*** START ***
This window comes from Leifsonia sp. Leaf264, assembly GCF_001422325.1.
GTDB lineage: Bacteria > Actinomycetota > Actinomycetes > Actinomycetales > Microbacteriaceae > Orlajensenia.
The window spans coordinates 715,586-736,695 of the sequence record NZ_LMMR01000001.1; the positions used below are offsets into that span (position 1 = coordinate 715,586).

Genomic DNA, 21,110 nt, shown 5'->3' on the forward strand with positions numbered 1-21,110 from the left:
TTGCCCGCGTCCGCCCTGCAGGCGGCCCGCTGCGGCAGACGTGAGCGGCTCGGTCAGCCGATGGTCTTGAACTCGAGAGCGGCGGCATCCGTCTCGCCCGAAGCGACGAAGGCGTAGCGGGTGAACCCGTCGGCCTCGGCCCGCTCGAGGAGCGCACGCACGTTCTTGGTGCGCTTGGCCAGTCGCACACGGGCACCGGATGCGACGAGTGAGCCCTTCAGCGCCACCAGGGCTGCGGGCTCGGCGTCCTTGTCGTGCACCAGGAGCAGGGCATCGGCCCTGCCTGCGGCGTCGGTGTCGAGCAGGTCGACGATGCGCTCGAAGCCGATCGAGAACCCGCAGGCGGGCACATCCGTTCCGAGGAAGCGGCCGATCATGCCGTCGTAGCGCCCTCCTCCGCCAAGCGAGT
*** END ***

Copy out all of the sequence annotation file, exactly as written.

This window comes from Leifsonia sp. Leaf264, assembly GCF_001422325.1.
GTDB lineage: Bacteria > Actinomycetota > Actinomycetes > Actinomycetales > Microbacteriaceae > Orlajensenia.
The window spans coordinates 715,586-736,695 of the sequence record NZ_LMMR01000001.1; the positions used below are offsets into that span (position 1 = coordinate 715,586).

Genomic DNA, 21,110 nt, shown 5'->3' on the forward strand with positions numbered 1-21,110 from the left:
TTGCCCGCGTCCGCCCTGCAGGCGGCCCGCTGCGGCAGACGTGAGCGGCTCGGTCAGCCGATGGTCTTGAACTCGAGAGCGGCGGCATCCGTCTCGCCCGAAGCGACGAAGGCGTAGCGGGTGAACCCGTCGGCCTCGGCCCGCTCGAGGAGCGCACGCACGTTCTTGGTGCGCTTGGCCAGTCGCACACGGGCACCGGATGCGACGAGTGAGCCCTTCAGCGCCACCAGGGCTGCGGGCTCGGCGTCCTTGTCGTGCACCAGGAGCAGGGCATCGGCCCTGCCTGCGGCGTCGGTGTCGAGCAGGTCGACGATGCGCTCGAAGCCGATCGAGAACCCGCAGGCGGGCACATCCGTTCCGAGGAAGCGGCCGATCATGCCGTCGTAGCGCCCTCCTCCGCCAAGCGAGT